Peruvian Cuisine: A Hidden Treasure for the Food Aficionado

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The country of Peru in known throughout the world for many things. The majestic Inca ruins of Machu Picchu always top the list, accompanied by images of Alpacas and bright-colored Andian clothing, and the unique sounds of bamboo pan flutes and churrangos. Throughout the seven months time that I've made Peru my home, I've discovered something just as colorful as the traditional clothing, just as majestic as the ancient ruins, and just as unique as the music. I'm talking about the world of Peruvian Cuisine.

The one dish that's had considerable influence on Latin American cuisine and touched pallets word-wide is Peru's ceviche . Variations can be found from Chile all the way up through Mexico, but the original flavors, and arguably the best, come from the Peru's Pacific coast. This is where the fresh fish and shellfish are caught, cut into strips or bites, and marinated in lime-based sauces. The meat is never cooked using heat, but rather, the acids in the lime juice cook the fish chemically. A wide variety of cheviches exists, made using different sauces, but commonly served with onions, slices of hot pepper, a portion of sweet potato, and large, juicy corn kernels, called canchita .

Another signature Peruvian food item that rarely ever finds detractors, is the delicious beverage, chicha morada. While there are in fact many varieties of chicha, chicha morada is made buy boiling pineapple rinds, flavored with cloves and cinnamon, and colored purple by adding the maiz morada, or purple corn. It serves as a wonderful accompaniment to just about any traditional Peruvian dish, and be ordered in most restaurants either by the glass or by the jar.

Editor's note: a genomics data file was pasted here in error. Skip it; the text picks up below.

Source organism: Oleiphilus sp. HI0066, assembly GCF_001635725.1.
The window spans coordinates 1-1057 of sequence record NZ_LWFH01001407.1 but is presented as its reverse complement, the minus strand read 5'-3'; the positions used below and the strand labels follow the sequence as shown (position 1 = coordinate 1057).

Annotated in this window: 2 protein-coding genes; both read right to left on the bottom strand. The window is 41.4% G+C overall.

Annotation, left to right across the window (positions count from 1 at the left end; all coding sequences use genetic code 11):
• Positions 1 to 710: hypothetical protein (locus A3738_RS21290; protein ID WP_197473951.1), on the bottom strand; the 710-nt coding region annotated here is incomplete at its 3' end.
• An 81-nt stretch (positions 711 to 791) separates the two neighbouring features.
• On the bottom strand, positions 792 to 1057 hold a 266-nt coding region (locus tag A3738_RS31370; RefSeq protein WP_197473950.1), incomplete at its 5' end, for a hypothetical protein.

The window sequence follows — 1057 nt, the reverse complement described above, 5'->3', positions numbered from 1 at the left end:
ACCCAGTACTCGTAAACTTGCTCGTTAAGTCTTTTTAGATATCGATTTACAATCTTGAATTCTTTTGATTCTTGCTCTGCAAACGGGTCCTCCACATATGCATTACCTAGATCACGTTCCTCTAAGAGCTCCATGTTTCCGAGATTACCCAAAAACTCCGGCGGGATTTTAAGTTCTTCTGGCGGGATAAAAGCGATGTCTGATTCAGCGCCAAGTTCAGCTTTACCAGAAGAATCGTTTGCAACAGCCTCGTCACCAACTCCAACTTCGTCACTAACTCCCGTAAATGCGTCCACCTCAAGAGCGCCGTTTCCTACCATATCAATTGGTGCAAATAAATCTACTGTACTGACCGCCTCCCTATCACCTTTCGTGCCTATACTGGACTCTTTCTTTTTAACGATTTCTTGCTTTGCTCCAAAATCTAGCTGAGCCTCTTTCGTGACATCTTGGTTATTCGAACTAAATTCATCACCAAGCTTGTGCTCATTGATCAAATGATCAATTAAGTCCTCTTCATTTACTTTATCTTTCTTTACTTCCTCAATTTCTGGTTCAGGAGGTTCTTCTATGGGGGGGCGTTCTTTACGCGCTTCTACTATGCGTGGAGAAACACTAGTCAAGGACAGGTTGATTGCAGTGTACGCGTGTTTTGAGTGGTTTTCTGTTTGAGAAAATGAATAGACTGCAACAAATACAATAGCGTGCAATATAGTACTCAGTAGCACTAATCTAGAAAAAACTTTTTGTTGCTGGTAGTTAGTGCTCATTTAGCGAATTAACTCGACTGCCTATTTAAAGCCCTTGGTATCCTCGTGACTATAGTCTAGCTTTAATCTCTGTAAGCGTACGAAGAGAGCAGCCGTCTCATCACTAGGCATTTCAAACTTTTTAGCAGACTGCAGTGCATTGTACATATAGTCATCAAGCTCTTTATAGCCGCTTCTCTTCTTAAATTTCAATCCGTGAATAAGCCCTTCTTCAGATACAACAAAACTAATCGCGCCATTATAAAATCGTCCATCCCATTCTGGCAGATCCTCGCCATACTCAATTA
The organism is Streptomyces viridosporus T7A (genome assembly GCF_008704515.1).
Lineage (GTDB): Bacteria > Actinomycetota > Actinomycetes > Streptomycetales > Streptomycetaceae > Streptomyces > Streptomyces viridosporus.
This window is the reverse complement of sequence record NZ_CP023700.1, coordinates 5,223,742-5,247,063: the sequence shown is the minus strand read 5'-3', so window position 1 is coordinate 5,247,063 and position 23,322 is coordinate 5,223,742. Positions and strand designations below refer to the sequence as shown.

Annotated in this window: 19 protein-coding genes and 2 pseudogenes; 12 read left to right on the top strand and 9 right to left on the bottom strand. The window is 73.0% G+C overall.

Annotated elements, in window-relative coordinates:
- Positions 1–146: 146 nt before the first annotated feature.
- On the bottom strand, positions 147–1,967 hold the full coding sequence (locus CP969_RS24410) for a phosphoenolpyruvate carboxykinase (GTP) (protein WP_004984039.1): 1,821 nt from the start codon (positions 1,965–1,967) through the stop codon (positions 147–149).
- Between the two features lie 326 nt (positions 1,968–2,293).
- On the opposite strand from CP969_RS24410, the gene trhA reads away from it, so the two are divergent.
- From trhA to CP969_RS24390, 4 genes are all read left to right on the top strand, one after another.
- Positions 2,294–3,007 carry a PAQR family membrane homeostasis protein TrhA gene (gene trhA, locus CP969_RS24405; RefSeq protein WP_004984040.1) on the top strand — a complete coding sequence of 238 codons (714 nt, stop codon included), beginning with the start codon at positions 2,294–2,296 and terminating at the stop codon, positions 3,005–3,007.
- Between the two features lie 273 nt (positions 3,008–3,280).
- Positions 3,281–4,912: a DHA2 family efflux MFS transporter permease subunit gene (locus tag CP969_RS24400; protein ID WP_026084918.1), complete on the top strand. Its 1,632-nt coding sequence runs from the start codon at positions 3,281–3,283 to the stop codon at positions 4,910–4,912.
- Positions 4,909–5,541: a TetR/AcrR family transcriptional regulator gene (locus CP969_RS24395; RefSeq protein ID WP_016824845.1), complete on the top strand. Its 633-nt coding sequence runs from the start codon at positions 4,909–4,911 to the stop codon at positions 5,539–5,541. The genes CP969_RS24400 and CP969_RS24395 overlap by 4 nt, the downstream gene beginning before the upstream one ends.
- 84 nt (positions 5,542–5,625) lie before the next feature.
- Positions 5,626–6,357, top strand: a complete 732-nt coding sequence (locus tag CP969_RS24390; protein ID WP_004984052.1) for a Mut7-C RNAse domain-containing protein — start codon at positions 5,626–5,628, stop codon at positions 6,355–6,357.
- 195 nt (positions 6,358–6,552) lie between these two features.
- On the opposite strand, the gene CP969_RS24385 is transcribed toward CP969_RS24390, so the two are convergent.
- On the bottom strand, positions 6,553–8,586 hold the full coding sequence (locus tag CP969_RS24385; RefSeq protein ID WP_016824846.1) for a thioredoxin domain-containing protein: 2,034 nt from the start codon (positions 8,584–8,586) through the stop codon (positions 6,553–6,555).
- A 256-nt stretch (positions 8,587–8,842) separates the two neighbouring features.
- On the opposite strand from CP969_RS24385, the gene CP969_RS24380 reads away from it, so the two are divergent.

Even the most basic dishes can be a pleasure for the taste buds. A dish common throughout the country, lomo saltado, is a simple bed of French fries, topped with a sauté of onions, tomatoes, and strips of beef. On its own, it may seem like nothing special, but the touch comes from the wine used in the sauté pan, which gets absorbed by juicy tomatoes and gives off a distinct flavor.

A basic Peruvian cuisine fusion that is surprisingly common can be found in the chifas that seem to be occupy almost every corner. Usually a cheap option, the chifa has various dishes that combine Chinese and Peruvian cooking styles, and has developed into it's own brand of cuisine. Arroz chaufa is a plate of rice, often with scrambled egg, bits of salchicha (like a hot dog,) green and red onion, cooked in the wok with a soy-based sauce. It always comes with a creamy aji, which one can add at their liking to give the dish some more spice.

It would only be appropriate that I finish off with something sweet to fill our the spectrum of flavors. Churros are common throughout Latin America, and can be sampled in most Mexican restaurants in the US. Peruvians put their own twist on these fried sticks of batter, covered in cinamon and sugar. They often take the liberty of filling them with caramel, chocolate, or fruit marmalade. Really, the sky is the limit with how creative one can be.

This is really only the tip of the iceberg when it comes to the food of Peru, which has an incredible variety of regional specialties, all with their own unique flavors and influences. Everything from savory soups, to stuffed peppers, to tamales and filled pastries. For anyone that loves food, Peruvian cuisine will undoubtedly leave them with a world of delicious opportunities to explore.

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